Vaccines are not a magic bullet – Zero Covid UK

    https://zerocovid.uk/2021/04/20/vaccines-are-not-a-magic-bullet/?utm_source=EndCoronavirus.org+Newsletter&utm_campaign=8e6073a6bb-&utm_medium=email&utm_term=0_37415d5d3c-8e6073a6bb-378977633

    I’ve included all the guff on the end of those URLs because I want the ‘web to know where those links came from; please click on them 🙂

  19. “My political agenda? I’m not anti-capitalist Fred. ”

    Didn’t you campaign for people to pay £4 to get associate membership of the Labour party to elect a Marxist as leader?

  20. So anyone who isn’t a corporate stooge like you, Fred, is now an anti-capitalist Marxist? One doesn’t normally hear this level of dishonest apologia for institutional greed outside the US far right echo-chamber.

  21. I joined the Labour Party; I’m still in it.

    “Marxist” must be pretty broad if it includes both Corbyn and the incredible rambling, ranting conspiracy theorist N_.

    I told you Fred; I’m not very ideological about politics. Most of Corbyn’s policies have majority support among the public; re-nationalisation of railways, gas and electricity for instance are very popular.

    Grief Fred, if I wanted a tabloid perspective on the world I wouldn’t even have to pay for it these days.

  22. “I told you Fred; I’m not very ideological about politics.”

    To people who are genuinely in the middle of the road campaigning for people to rig a democratic election to make sure the farthest left candidate wins is not being “not very ideological about politics”.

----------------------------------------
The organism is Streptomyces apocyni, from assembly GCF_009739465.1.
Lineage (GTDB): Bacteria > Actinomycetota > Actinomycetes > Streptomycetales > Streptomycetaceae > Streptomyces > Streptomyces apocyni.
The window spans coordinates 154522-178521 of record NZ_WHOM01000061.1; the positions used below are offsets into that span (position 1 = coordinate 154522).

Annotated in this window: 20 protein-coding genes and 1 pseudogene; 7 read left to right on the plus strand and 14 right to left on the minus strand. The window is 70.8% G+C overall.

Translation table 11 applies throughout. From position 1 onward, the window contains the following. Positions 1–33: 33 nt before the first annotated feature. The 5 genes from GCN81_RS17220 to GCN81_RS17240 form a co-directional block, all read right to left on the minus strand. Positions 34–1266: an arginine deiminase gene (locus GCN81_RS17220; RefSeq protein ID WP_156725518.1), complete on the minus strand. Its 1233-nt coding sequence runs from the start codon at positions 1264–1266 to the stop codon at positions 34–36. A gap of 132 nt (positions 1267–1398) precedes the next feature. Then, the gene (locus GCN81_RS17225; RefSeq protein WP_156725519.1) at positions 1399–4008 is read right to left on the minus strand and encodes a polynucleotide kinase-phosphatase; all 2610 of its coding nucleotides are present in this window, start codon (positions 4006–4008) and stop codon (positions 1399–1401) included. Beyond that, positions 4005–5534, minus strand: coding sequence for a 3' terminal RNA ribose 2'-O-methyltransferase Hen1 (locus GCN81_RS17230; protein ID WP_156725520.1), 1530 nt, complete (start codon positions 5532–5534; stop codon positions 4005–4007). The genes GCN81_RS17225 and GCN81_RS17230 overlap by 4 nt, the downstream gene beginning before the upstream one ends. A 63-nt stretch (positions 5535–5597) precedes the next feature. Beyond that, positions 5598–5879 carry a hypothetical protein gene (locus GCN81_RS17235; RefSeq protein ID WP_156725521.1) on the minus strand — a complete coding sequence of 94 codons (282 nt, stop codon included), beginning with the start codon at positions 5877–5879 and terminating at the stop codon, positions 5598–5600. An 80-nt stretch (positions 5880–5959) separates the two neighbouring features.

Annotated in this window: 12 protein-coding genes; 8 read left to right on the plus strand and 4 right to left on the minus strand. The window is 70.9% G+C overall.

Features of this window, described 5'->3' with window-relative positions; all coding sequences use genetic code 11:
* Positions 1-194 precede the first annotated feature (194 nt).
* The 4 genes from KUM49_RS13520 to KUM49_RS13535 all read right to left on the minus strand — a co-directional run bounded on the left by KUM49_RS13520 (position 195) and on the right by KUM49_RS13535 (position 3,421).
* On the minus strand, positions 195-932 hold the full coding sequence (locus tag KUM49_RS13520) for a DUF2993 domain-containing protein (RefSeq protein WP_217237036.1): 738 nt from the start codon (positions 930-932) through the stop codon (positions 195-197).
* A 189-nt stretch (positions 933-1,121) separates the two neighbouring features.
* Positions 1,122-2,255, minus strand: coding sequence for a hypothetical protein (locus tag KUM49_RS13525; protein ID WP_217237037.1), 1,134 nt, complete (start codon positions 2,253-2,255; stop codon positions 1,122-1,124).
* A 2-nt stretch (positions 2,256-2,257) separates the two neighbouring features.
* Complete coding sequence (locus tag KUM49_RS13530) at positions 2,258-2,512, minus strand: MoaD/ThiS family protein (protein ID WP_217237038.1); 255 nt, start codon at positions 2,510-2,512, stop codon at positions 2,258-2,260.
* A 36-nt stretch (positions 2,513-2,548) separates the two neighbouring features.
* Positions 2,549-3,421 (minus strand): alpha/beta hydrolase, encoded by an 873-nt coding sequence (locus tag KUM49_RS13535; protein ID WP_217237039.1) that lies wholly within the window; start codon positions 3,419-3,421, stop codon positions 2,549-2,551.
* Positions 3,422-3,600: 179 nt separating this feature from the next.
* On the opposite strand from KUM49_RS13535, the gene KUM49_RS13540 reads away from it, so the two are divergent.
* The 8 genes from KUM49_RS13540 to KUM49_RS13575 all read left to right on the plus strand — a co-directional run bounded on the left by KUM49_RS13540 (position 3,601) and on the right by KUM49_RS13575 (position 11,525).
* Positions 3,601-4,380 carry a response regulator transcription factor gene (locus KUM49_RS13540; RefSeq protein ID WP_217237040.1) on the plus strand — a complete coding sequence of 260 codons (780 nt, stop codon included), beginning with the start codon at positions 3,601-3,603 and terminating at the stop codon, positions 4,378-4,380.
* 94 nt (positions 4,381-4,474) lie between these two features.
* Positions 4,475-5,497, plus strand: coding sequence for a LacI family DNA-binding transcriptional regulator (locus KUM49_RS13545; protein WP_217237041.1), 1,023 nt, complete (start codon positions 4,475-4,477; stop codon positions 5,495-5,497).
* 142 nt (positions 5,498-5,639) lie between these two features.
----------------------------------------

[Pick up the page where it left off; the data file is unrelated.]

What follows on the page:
So why do yo think it is that of all the things which could be done to reduce greenhouse emissions ER decides to attack banks? Having got people scared shitless by cherry picking the very worst predictions from computer modelling why do they want people to associate banks with climate change? Do you think there is no connection to the fact that ER’s founders were previously members of the Occupy movement?

  23. “…of all the things which could be done”

    XR has organised all sorts of actions, not just banks – government, roads, airports, HS2 construction, open-cast mining, the press, the oil industry… But you know that Fred, because you criticised XR for several of those.

    “Do you think there is no connection to the fact that ER’s founders were previously members of the Occupy movement?”

    There is a connection – the behaviour of the banks. But Roger Hallam co-founded XR and he has no connection to Occupy.

    “campaigning for people to rig a democratic election to make sure the farthest left candidate wins…”

    You’re imputing my motive; you won’t know why I was campaigning for Corbyn unless you ask me. But campaigning isn’t “rigging” anyway; campaigning is a fundamentally democratic act. And Corbyn’s no further to the left than were Conservative Prime Ministers when I was young – were Tories in the 70s Marxist?

    “cherry picking the very worst predictions from computer modelling”

    Nonsense. Just extrapolate the graph of observed summer Arctic sea ice – it’s on course to reach zero between 14 and 30 years from now. In the Antarctic the Thwaites glacier is destabilising – that’s an impending one metre of sea level rise, and consequent loss of agricultural land. It’s not my fault that the situation is scary, and all the denial and blaming in the world won’t make it go away.

    For “people who are genuinely in the middle of the road”, literally sitting in the road is the only place to be these days, ‘cos governments ain’t fixing this; they’re facilitating it.

  24. Someone asked me if Biden’s radical Left ideology was a hindrance to Republican bipartisanship.

    What a joke . It’s all relative because Biden is a moderate. Next to fascism/nativism of the Jim Crow Party moderates look radical

  25. Number One Sons marriage was a delight. Number Two son gave an outstanding Best Man toast….:extraordinarily affectionate and funny.

    Father of Groom speech was short and sweet. Only lost two buttons as jacket was strained by puffy pride in my Lion Pride.

  26. Congratulations Ben 😀

    Now grab your cushion and take your position at the roadblock to improve the odds for their future :/

  27. For Fred – why the banks, eh?